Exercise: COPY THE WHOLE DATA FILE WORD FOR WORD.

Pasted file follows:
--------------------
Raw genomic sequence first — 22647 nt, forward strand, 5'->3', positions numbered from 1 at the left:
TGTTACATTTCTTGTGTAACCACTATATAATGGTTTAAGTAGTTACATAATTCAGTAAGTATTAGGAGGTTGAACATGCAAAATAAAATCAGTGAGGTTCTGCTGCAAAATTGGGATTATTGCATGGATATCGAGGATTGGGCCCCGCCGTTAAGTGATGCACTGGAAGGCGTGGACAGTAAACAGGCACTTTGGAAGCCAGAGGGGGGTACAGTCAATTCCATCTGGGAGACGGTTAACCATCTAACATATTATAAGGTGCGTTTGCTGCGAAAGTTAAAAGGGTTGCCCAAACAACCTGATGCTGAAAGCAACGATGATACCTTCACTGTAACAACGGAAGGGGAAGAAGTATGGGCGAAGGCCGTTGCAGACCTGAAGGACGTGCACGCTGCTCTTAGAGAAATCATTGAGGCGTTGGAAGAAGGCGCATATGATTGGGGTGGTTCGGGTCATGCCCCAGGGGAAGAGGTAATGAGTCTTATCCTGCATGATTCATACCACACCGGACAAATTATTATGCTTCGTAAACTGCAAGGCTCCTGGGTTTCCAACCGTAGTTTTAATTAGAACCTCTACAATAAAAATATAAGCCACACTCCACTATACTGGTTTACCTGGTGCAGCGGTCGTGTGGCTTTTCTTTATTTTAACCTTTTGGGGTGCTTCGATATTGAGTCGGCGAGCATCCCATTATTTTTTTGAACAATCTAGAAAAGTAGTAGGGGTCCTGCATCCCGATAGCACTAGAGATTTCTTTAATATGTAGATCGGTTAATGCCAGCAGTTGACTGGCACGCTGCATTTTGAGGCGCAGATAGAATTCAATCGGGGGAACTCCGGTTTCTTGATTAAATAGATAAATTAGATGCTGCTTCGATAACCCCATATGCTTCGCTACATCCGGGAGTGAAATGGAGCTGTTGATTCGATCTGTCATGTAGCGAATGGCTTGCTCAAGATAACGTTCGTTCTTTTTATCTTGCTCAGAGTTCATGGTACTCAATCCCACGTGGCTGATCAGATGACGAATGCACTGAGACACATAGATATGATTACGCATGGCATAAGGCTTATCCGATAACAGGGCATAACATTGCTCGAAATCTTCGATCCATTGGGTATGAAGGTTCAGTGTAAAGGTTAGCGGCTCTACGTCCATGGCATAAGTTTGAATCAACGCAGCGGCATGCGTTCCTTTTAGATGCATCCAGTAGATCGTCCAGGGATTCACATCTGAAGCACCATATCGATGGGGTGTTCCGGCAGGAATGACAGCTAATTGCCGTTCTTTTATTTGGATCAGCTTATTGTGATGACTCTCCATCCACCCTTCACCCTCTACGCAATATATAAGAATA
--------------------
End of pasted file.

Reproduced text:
Raw genomic sequence first — 22647 nt, forward strand, 5'->3', positions numbered from 1 at the left:
TGTTACATTTCTTGTGTAACCACTATATAATGGTTTAAGTAGTTACATAATTCAGTAAGTATTAGGAGGTTGAACATGCAAAATAAAATCAGTGAGGTTCTGCTGCAAAATTGGGATTATTGCATGGATATCGAGGATTGGGCCCCGCCGTTAAGTGATGCACTGGAAGGCGTGGACAGTAAACAGGCACTTTGGAAGCCAGAGGGGGGTACAGTCAATTCCATCTGGGAGACGGTTAACCATCTAACATATTATAAGGTGCGTTTGCTGCGAAAGTTAAAAGGGTTGCCCAAACAACCTGATGCTGAAAGCAACGATGATACCTTCACTGTAACAACGGAAGGGGAAGAAGTATGGGCGAAGGCCGTTGCAGACCTGAAGGACGTGCACGCTGCTCTTAGAGAAATCATTGAGGCGTTGGAAGAAGGCGCATATGATTGGGGTGGTTCGGGTCATGCCCCAGGGGAAGAGGTAATGAGTCTTATCCTGCATGATTCATACCACACCGGACAAATTATTATGCTTCGTAAACTGCAAGGCTCCTGGGTTTCCAACCGTAGTTTTAATTAGAACCTCTACAATAAAAATATAAGCCACACTCCACTATACTGGTTTACCTGGTGCAGCGGTCGTGTGGCTTTTCTTTATTTTAACCTTTTGGGGTGCTTCGATATTGAGTCGGCGAGCATCCCATTATTTTTTTGAACAATCTAGAAAAGTAGTAGGGGTCCTGCATCCCGATAGCACTAGAGATTTCTTTAATATGTAGATCGGTTAATGCCAGCAGTTGACTGGCACGCTGCATTTTGAGGCGCAGATAGAATTCAATCGGGGGAACTCCGGTTTCTTGATTAAATAGATAAATTAGATGCTGCTTCGATAACCCCATATGCTTCGCTACATCCGGGAGTGAAATGGAGCTGTTGATTCGATCTGTCATGTAGCGAATGGCTTGCTCAAGATAACGTTCGTTCTTTTTATCTTGCTCAGAGTTCATGGTACTCAATCCCACGTGGCTGATCAGATGACGAATGCACTGAGACACATAGATATGATTACGCATGGCATAAGGCTTATCCGATAACAGGGCATAACATTGCTCGAAATCTTCGATCCATTGGGTATGAAGGTTCAGTGTAAAGGTTAGCGGCTCTACGTCCATGGCATAAGTTTGAATCAACGCAGCGGCATGCGTTCCTTTTAGATGCATCCAGTAGATCGTCCAGGGATTCACATCTGAAGCACCATATCGATGGGGTGTTCCGGCAGGAATGACAGCTAATTGCCGTTCTTTTATTTGGATCAGCTTATTGTGATGACTCTCCATCCACCCTTCACCCTCTACGCAATATATAAGAATA